Holi – one of the most popular North Indian festivals is around the corner.Being bought up there I consider myself one of them and am proud to say that we have always an opportunity around the corner to celebrate – be it a small festival like Gudia – this might be unknown to people from maybe the Southern and Western States,where its a peculiar tradition of beating up a doll-like figurine and having sweets and savories afterwards,or the festival of Teej and Bhai Dooj (where again delicacies are made and consumed) to big festivals like Diwali and Holi.
Holi is a festival of colors – and people do not care – toxic or non-toxic they enjoy.Most of them drink “bhang” which is a kind of preparation made from the leaves and buds of the female Cannabis Plant!After playing with colors they eat delicious snacks like Gujia and drink Bhang Ki Thandai – made by mixing bhang with Thandai – a mix of almonds,spices,milk and sugar candy(mishri).
I have the two basic dishes to get started – Mathri and Shakarpare.They are all purpose flour crackers,one salted and the other coated with sugar.Both are equally delicious and are made in large quantities to entertain the ever growing guest crowd during Holi.The basic dough proportion remains the same except that for Mathri we add salt and ajwain(carraway seeds) and to Shakarpare we make the dough plain.
200 gms plain flour/all-purpose flour(maida)
Salt as required
50 ml oil/ghee
1/3 cup carraway seeds(ajwain)
Oil for frying
Water to knead
Sift flour and salt through a sieve.Be careful with the salt.Its better to add less than add more and spoil the taste!Mix in oil/ghee with fingertips and keep on mixing till the flour resembles coarse breadcrumbs,yet is soft to feel.The more the “breadcrumbs” the crisper the crackers will be.
Now add the water a little at a time.Here again we need to be very careful.We do not want a soft dough as for Paranthas..but we want a stiff dough which will have cracks on it.Do nout pour water into the dough.Wet your hands over your kitchen sink aand knead with the wet hands till you achieve the perfect “cracked yet soft” texture.Do not worry.It will turn out crisp Mathris.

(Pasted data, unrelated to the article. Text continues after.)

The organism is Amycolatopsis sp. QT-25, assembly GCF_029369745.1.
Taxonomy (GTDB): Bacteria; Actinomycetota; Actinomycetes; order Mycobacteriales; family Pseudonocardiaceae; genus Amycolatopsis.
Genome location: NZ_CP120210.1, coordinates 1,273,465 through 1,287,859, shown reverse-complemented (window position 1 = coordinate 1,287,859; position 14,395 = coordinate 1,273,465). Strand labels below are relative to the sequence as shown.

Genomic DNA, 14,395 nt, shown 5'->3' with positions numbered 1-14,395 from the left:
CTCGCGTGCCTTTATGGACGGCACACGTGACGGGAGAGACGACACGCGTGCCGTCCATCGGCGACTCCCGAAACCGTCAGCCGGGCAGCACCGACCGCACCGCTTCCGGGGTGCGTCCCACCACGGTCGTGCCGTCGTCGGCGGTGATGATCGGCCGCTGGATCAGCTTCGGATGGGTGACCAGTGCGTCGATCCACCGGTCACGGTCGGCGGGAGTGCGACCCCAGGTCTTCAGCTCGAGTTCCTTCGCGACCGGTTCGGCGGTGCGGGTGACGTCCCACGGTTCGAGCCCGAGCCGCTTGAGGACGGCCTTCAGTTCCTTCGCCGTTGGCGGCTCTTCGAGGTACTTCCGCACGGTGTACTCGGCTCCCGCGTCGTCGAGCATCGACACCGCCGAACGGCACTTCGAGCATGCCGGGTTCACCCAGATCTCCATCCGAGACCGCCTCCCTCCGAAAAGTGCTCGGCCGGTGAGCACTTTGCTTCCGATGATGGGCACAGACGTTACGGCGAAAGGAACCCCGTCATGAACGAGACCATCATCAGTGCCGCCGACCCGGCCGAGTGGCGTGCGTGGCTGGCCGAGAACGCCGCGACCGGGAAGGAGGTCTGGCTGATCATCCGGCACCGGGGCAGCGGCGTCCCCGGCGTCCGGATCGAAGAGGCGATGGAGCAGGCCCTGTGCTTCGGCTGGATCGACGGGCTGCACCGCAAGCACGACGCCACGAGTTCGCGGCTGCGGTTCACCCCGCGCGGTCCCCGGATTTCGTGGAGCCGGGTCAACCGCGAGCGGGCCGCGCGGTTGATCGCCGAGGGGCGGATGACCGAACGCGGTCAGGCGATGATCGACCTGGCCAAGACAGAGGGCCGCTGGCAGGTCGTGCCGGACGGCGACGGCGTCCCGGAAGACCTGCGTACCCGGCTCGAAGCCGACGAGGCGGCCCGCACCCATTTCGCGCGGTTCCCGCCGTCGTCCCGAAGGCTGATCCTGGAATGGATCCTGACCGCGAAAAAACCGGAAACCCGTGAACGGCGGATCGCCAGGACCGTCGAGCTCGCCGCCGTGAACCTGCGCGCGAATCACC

You have to make these Mathris in approx 15 minutes you knead the dough as in course of time it loses warmth and might yield a very moist dough which we do not want.Exposure to cold will result in a dry dough.So ensure you have time for frying the crackers as well before you plan to make it.
For festivals I love “grooved” shapes over my crackers and in Holi especially Gujiyas.So this is a “roll tool” available in the market.Just roll it over the dough to achieve a perfect grooved edge.I Western Countries this may be available as a “Pie Cutter” or sometimes a “Pastry Cutter”.A very efficient,decorative tool!
Pastry Cutting Roll Tool from Anjali…
Take a ball of dough and roll out thinly on a smooth surface.Prick with a fork on both sides.With the cutter(or with a sharp knife) cut into desired shapes – squares,diamonds or even circles with a biscuit cutter.I love long and random shapes.So I used the cutter.Slide the cutter neatly over the dough to cut grooved pieces.I remove the sides as they do not look neat and re-roll them with the rest of the dough!I adopt a rustic way to shape the Mathris.
Heat oil in a pan on medium heat and fry the Mathris till they are crisp and golden-brown.Serve with any pickle or chutney or as a snack with tea or coffee.